Story Archive » Volume 18 » Alice Springs News, Issue 30 »

August 25, 2011

Alice turning into a fly-in, fly-out mining camp?

A Darwin business has set up a fly-in, fly-out operation in Alice Springs, according to industry sources.

Quality Plumbing & Building Contractors has put dongas on an industrial block corner Smith and Priest Streets apparently to accommodate staff flying in from Darwin.

It appears the dwellings are in conflict with the zoning – General Industry – of the 5000 square meter block, and no planning and building applications have been made so far.

The owner of the business, Stavros Kantros, declined to comment.

Earlier this year the company won a $4.4m contract from the Department of Housing, Local Government and Regional Services to carry out repairs and maintenance of Territory Housing dwellings for 12 months.

The Alice Springs company previously doing that work has laid off staff.

Alice Springs based electrician Steve Brown, who had sub-contracted to the previous operator, says he made an approach to the Darwin firm, which was rejected, and Mr Kantros refused to take his calls.

Meanwhile Minister for Regional Australia, Simon Crean, has announced the House of Representatives Standing Committee on Regional Australia would inquire into and report on the use of “fly-in fly-out” and “drive-in drive-out” workforce practices in regional Australia. ERWIN CHLANDA reports. Photos above and below: Apparently unauthorized dongas on the industrial block.


Camel and campfire: iron chef, bush style

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Camel meat cooked over a campfire: that was the challenge for two apprentice chefs from leading hotels in Alice Springs when they entered the Wild Bushfoods ‘iron chef’ competition last Sunday.

Rajeev Chhefri, from the Chifley Resort, and Jeff Campbell from the Crowne Plaza produced two dishes: Rajeev, a camel roulade and a camel stir-fry; Jeff, a camel tapas and a dessert – date and wattle-seed tiramisu with lemon myrtle popcorn. The sweet-toothed judges gave Jeff the win.

Domestic cooks again showed their flair in the first heat of the Recipe Competition. In the dessert category first-time entrant Ronja Moss (of Mozzie Bites fame) took out the heat, with her Full Desert Moon flan (pictured), featuring quandongs, macadamia nuts and wattleseed. KIERAN FINNANE reports. FULL STORY »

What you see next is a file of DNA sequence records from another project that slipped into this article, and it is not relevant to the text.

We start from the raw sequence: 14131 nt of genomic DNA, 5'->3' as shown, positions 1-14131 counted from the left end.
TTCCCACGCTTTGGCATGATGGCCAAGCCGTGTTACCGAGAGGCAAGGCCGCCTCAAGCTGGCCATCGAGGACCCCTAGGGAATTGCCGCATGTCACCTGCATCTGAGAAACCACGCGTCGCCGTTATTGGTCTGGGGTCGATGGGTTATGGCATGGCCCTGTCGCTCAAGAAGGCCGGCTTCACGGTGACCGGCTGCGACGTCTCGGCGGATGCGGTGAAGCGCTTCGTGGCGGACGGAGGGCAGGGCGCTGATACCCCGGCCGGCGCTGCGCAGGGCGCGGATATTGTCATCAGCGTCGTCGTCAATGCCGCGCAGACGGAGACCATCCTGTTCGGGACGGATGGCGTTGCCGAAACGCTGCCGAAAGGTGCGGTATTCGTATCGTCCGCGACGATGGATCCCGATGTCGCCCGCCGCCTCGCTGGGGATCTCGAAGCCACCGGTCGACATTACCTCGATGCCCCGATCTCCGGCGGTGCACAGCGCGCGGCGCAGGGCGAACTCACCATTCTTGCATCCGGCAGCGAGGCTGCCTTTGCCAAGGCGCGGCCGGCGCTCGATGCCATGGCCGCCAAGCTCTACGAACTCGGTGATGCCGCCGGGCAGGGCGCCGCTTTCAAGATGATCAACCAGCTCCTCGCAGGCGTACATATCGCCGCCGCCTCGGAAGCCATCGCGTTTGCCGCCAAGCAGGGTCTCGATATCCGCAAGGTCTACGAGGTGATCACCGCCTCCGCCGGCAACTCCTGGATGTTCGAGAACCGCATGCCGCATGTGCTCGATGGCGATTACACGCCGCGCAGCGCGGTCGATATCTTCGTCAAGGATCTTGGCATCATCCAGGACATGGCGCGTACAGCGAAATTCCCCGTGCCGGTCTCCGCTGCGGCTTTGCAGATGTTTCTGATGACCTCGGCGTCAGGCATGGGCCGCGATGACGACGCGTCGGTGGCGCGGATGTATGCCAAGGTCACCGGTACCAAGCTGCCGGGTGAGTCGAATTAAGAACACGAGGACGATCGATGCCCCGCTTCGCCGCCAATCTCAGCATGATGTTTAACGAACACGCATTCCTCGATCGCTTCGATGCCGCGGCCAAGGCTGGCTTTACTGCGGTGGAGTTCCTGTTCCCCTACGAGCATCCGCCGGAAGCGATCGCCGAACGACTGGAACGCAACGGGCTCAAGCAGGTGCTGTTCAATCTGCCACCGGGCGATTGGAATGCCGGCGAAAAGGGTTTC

Desert shrinks get global gong


If the term psychotherapy conjures for many the image of a bearded Sigmund Freud in early 20th century Vienna putting his patients on the couch, the Sixth World Congress for Psychotherapy has a mind-expanding surprise in store. Aptly titled World Dreaming, the event in Sydney on August 26 will honour with its Sigmund Freud Award the contribution to the field of psychotherapy by Aboriginal ngangkari (traditional healers) from the Pit Lands in Central Australia. Pictured are ngangkari Iluwanti Ken, Naomi Kantjurin and Maringka Burton (photo by RHETT HAMMERTON) and Toby Ginger, Rupert Peter and Andy Tjilari (photo by ANGELA LYNCH). Both courtesy NPY Women’s Council. FULL STORY »

What leads to people thinking about suicide?

Patterns of behaviour emerge from the sad stories of suicide. In the wake of the recent tragic deaths by suicide of five young Aboriginal people in our region, the Alice Springs News spoke to Craig San Roque, a psychotherapist and member of the steering committee of Life Promotion, Central Australia’s suicide prevention program. He has had experience over many years of collaboration with Aboriginal people, in particular with traditional healers. He speaks of the problems using the image of the hand.

“For some people suicide is structural, like the back of their hand, with them all the time as a meditated, premeditated action, though it may be disguised, covered over with a skin.” KIERAN FINNANE reports. FULL STORY »

Long moment in the sun for artists from The Lands

Photo: Painting by Telstra Award winner for 2011, Dickie Minyintiri.

All year Alice Springs has had its window onto the Aboriginal art of the moment, that outpouring of cultural affirmation and expressive brilliance coming from ‘The Lands’ – home to the Pitjantjatjara and Yankunytjatjara peoples. Apart from his stockroom shows, the astute Dallas Gold of Raft Artspace has had his eyes fixed firmly on the south-west. The timing for his current show from Ernabella Arts couldn’t have been better. KIERAN FINNANE reports.

SLIDE SHOW: Kapi Tjukula (Waterholes) by Dickie Minyintiri • the artist with his Telstra winning work, Kanyalakutjina (Euro tracks), photo courtesy MAGNT • ceramic workshop at Ernabella, from left Gordon Ingkatji (his piece is not in the Raft show), Andy Tjilari, Dickie Minyintiri in his favoured policeman’s cap •  Tali – sand dune, ceramic by Pepai Jangala Carroll • Kapi Tjukula at Ilpili, ceramic by Pepai Jangala Carroll • Kapi Tjukula, ceramic by Dickie Minyintiri • Walungurru by Pepai Jangala Carroll. All photos courtesy Ernabella Arts and Raft Artspace, unless otherwise indicated. FULL STORY »

Burnin’ ring of fire

I remember watching the introduction of a Seinfeld episode once where Jerry, in his usual stand-up mode, was explaining his theory on why people smoke. He made smoking sound like a craving sustained due to primitive, caveman mentalities. The line went something like, “People like to have smoke near their faces to show that they have power. ‘Look. I have fire. I am mighty.’”

If you’ve never been on that back road between King’s Canyon and Hermannsburg please, for your own sake, do. I’m fairly sure it has been rated amongst the top ten four-wheel drive tracks in Australia, although this would probably be for visual reasons as the road – other than some corrugation – is fairly light going. On either side of the track there is amazing shrubbery and the wide sloping hills caress in a valley that looks like it was made for a path to some secret land. Photos by Oliver Eclipse.